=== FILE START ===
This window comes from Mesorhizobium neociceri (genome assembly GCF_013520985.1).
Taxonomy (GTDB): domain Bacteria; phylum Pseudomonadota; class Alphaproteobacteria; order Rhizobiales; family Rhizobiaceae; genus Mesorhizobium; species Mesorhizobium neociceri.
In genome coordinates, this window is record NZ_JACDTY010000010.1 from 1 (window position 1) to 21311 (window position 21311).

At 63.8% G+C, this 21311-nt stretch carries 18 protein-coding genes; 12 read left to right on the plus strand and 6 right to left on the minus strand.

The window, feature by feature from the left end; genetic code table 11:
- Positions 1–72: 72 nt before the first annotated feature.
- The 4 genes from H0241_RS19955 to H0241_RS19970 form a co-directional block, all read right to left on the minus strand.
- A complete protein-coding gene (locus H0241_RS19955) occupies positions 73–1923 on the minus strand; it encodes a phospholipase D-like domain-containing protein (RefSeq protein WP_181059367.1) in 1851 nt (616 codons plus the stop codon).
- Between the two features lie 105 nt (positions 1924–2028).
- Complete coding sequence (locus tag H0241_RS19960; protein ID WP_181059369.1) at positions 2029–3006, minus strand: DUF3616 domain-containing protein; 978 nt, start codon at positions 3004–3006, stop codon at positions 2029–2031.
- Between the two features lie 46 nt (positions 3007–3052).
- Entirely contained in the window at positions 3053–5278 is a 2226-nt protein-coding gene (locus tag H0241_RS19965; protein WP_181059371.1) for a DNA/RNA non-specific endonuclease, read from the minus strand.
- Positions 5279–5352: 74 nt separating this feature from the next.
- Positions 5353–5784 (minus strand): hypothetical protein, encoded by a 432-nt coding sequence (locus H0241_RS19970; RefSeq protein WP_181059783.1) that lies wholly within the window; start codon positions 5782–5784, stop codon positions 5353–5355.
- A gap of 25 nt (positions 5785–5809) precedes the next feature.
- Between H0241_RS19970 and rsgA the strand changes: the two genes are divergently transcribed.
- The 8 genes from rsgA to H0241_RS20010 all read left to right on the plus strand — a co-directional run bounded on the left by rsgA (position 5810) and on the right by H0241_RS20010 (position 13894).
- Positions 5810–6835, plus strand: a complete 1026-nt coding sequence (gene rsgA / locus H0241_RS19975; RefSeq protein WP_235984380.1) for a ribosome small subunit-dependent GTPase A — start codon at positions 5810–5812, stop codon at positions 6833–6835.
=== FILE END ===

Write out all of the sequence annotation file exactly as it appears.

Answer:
This window comes from Mesorhizobium neociceri (genome assembly GCF_013520985.1).
Taxonomy (GTDB): domain Bacteria; phylum Pseudomonadota; class Alphaproteobacteria; order Rhizobiales; family Rhizobiaceae; genus Mesorhizobium; species Mesorhizobium neociceri.
In genome coordinates, this window is record NZ_JACDTY010000010.1 from 1 (window position 1) to 21311 (window position 21311).

At 63.8% G+C, this 21311-nt stretch carries 18 protein-coding genes; 12 read left to right on the plus strand and 6 right to left on the minus strand.

The window, feature by feature from the left end; genetic code table 11:
- Positions 1–72: 72 nt before the first annotated feature.
- The 4 genes from H0241_RS19955 to H0241_RS19970 form a co-directional block, all read right to left on the minus strand.
- A complete protein-coding gene (locus H0241_RS19955) occupies positions 73–1923 on the minus strand; it encodes a phospholipase D-like domain-containing protein (RefSeq protein WP_181059367.1) in 1851 nt (616 codons plus the stop codon).
- Between the two features lie 105 nt (positions 1924–2028).
- Complete coding sequence (locus tag H0241_RS19960; protein ID WP_181059369.1) at positions 2029–3006, minus strand: DUF3616 domain-containing protein; 978 nt, start codon at positions 3004–3006, stop codon at positions 2029–2031.
- Between the two features lie 46 nt (positions 3007–3052).
- Entirely contained in the window at positions 3053–5278 is a 2226-nt protein-coding gene (locus tag H0241_RS19965; protein WP_181059371.1) for a DNA/RNA non-specific endonuclease, read from the minus strand.
- Positions 5279–5352: 74 nt separating this feature from the next.
- Positions 5353–5784 (minus strand): hypothetical protein, encoded by a 432-nt coding sequence (locus H0241_RS19970; RefSeq protein WP_181059783.1) that lies wholly within the window; start codon positions 5782–5784, stop codon positions 5353–5355.
- A gap of 25 nt (positions 5785–5809) precedes the next feature.
- Between H0241_RS19970 and rsgA the strand changes: the two genes are divergently transcribed.
- The 8 genes from rsgA to H0241_RS20010 all read left to right on the plus strand — a co-directional run bounded on the left by rsgA (position 5810) and on the right by H0241_RS20010 (position 13894).
- Positions 5810–6835, plus strand: a complete 1026-nt coding sequence (gene rsgA / locus H0241_RS19975; RefSeq protein WP_235984380.1) for a ribosome small subunit-dependent GTPase A — start codon at positions 5810–5812, stop codon at positions 6833–6835.